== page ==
Originally Posted by Ladeback
I was wondering what was above your home theater. My wife and father-in-law who is helping me build mine think that all the soundproofing I want to do is not necessary, because our kitchen and part of our living room is above my HT. My Ht is kind of a room inside a room, but is not decoupled from the ceiling. Two of the rooms on the long sides will be unfinished and I will only be the ones those rooms for any length of time so the sound there shouldn't be an issue. I am going to soundproof the ceiling to mostly keep from hearing people walk around upstairs. What are your thoughts? The room is framed and one side has drywall, but not totally complete yet. I am trying to save money.
Two sides are the concrete foundation of the house. The 3rd is the mechanical room with the HVAC, Hot Water Heater, etc. The last side is part of the game room, but above is where I'd have an issue. My master is directly above the theater.
Unfortunately, I'm not really qualified, nor comfortable to answer your question. This is my first theater and to be honest, I don't even know if what I did works yet.
I will say that it is expensive. I'm probably $5,000+ on soundproofing when you consider the additional cost of the drywall. To give you an idea, the rest of the basement (~1600sq ft) was about $4,000 of the drywall quote, the theater was $3,600 and it's only ~260sqft. Add the price of the clips, channel and the $300/bucket of green glue and it gets expensive quick.
The flip side is that if you don't do anything, you won't know how bad it is until it's too late. I have read that soundproofing is pretty much all or nothing. You'd want someone like Big or Ted to answer your question.....Sorry I can't be of more help.
Originally Posted by kciaccio
How do you like your Demolition man Pinball? There is one for sale by me.
I love it. It's a great game for the price. The one thing you want to be aware of are the ramps. They are unavailable. No one sells them, so if they are damaged, broken, etc, you won't be able to get replacements. Depending on the condition, you should be able to get it anywhere between $2k - 3K. $2k would be for one that needs torn down, cleaned up and rebuilt (pops, flippers, etc). $3k would be for one in excellent condition, nothing broken and most likely with an LED swap.
Let me know if you want any help with pricing or checking out pictures for you.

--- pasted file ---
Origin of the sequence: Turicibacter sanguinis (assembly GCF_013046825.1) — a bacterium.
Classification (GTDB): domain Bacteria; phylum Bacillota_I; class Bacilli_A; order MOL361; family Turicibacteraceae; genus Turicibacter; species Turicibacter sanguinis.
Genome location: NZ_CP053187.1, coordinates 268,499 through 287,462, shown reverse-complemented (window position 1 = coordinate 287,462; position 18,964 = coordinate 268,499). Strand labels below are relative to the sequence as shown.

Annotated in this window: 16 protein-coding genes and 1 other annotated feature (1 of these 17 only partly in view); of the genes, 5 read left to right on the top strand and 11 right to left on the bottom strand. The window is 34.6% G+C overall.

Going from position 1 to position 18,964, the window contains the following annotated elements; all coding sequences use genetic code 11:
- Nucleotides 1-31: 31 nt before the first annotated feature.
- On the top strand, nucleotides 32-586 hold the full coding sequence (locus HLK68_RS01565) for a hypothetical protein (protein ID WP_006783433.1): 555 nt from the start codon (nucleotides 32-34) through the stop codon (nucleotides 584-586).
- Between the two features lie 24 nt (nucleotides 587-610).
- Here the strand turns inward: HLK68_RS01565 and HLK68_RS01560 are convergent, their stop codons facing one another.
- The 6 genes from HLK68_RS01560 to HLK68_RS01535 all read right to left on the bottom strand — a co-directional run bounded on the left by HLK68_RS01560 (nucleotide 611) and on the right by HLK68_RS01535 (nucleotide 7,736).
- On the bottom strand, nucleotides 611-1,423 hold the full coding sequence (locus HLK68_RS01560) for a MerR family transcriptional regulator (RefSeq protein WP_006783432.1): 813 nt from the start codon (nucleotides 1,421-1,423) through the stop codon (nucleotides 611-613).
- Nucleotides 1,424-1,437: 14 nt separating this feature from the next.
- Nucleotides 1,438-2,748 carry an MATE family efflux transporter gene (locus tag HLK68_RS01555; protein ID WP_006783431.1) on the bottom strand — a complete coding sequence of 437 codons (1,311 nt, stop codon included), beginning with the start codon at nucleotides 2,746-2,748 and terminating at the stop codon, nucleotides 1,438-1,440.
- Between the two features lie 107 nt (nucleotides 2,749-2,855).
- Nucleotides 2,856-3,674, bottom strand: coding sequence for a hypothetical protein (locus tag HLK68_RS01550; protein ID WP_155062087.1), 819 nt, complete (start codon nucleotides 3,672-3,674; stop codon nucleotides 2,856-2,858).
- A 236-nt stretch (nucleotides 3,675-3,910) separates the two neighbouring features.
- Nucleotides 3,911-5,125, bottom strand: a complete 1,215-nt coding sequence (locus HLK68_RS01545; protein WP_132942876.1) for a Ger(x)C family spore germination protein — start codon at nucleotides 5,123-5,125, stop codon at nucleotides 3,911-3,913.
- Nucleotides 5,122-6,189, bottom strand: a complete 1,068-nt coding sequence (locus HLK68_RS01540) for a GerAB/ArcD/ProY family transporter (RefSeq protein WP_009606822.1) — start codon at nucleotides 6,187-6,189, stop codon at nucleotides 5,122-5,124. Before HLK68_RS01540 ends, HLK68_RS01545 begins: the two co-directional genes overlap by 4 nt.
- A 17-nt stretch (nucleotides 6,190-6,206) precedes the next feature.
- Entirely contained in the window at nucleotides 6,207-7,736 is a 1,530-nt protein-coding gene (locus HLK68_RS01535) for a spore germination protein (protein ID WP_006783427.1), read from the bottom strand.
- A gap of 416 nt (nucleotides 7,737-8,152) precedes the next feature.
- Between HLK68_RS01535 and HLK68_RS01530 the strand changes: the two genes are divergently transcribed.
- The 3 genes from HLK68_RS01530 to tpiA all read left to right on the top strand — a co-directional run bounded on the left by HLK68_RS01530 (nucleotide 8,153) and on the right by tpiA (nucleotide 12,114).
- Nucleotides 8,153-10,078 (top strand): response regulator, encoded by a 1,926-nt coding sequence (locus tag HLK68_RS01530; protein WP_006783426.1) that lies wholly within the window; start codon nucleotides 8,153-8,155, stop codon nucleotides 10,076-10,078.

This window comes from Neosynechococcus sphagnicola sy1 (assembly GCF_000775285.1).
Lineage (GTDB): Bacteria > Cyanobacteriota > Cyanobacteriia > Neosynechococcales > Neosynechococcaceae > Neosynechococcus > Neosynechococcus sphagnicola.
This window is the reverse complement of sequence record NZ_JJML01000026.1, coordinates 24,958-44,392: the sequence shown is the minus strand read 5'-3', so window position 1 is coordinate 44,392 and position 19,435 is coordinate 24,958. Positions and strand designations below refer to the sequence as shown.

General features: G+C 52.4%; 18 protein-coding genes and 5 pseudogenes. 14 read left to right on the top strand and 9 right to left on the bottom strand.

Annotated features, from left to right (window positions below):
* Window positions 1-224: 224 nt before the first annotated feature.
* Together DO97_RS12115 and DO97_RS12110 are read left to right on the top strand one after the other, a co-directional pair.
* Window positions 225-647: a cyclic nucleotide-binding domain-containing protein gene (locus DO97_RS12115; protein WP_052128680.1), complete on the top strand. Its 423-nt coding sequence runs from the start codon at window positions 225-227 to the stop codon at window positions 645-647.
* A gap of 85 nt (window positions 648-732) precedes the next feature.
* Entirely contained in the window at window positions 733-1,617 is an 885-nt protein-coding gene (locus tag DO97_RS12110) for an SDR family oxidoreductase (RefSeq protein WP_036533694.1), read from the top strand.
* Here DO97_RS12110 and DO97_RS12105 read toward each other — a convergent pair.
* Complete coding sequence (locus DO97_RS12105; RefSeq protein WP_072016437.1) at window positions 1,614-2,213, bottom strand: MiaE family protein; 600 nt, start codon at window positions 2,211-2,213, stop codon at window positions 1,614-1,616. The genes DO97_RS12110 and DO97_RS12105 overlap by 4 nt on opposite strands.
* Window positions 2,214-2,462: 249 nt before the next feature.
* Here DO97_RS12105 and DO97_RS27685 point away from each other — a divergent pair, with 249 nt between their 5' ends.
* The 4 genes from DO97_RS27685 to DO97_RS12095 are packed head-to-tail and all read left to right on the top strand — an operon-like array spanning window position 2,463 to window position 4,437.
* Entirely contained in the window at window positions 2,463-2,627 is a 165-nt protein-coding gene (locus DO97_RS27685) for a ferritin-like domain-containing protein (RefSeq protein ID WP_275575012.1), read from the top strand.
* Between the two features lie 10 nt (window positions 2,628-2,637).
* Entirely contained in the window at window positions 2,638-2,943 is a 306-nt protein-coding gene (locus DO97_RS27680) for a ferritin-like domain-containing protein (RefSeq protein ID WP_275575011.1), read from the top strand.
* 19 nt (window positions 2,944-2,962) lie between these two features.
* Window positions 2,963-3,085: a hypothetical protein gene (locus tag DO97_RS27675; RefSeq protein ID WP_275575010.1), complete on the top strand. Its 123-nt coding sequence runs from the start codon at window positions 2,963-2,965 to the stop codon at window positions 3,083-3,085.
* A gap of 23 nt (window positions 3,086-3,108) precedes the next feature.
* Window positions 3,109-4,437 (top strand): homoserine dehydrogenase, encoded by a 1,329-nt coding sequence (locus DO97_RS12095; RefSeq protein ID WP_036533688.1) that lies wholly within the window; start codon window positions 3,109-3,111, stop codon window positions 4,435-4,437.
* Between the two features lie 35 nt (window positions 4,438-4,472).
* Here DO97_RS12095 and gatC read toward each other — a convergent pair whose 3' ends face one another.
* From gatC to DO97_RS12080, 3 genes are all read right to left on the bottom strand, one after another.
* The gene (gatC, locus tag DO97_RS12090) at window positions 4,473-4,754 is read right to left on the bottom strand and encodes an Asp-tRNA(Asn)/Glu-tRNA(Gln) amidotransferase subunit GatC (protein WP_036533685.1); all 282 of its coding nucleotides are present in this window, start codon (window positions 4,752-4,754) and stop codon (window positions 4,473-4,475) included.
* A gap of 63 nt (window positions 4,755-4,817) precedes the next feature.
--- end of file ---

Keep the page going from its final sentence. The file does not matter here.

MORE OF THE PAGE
Originally Posted by Gouie
Room is looking awesome. Mine's mid-build but the juices are flowing again now that the yard work is done for another year.
Would you mind describing how you hung your atmos boxes? Looks like you attached them on the bottom side of your channel but that would leave an air gap between the speaker face and the ceiling drywall.
Sure. It was tricky to get them up correctly, but here is what I did. Keep in mind, that with two layers of 5/8" drywall sandwiching OSB and green glue, these buggers get heavy. I built the boxes and then ripped some 2x4's for arms. Then I went to harbor freight and bought two Cargo Bars
(make sure you print a coupon). Next, use the cargo bars to put the box in the ceiling and line the face of the box up with the channel. You want to the box face, to be flush with the bottom of the channel. Once you do that and have it in place, hold the arms on the side of the box so that when attached, they will hold the box exactly where you have it in the ceiling.
Then I marked the side of the box, pulled them down and attached the arms. Then it's just a single drywall screw through the channel into each side of both arms. When you're done, the face of the box will be flush with the bottom of the channel which is technically the back of the drywall. Add a big old bead of acoustical sealant on the face of the box and you've created a sealed box in the ceiling.
All you have to do is cut the hole in the drywall and put your speaker in. The box doesn't hold the speaker, it just provides a cavity to contain the sound.
I'm not sure if these pictures will help or not. Oh, and if you have someone come in to drywall, make sure they know not to cut out the box. They are just supposed to drywall right over it and you cut out the drywall later depending on the size of your speaker.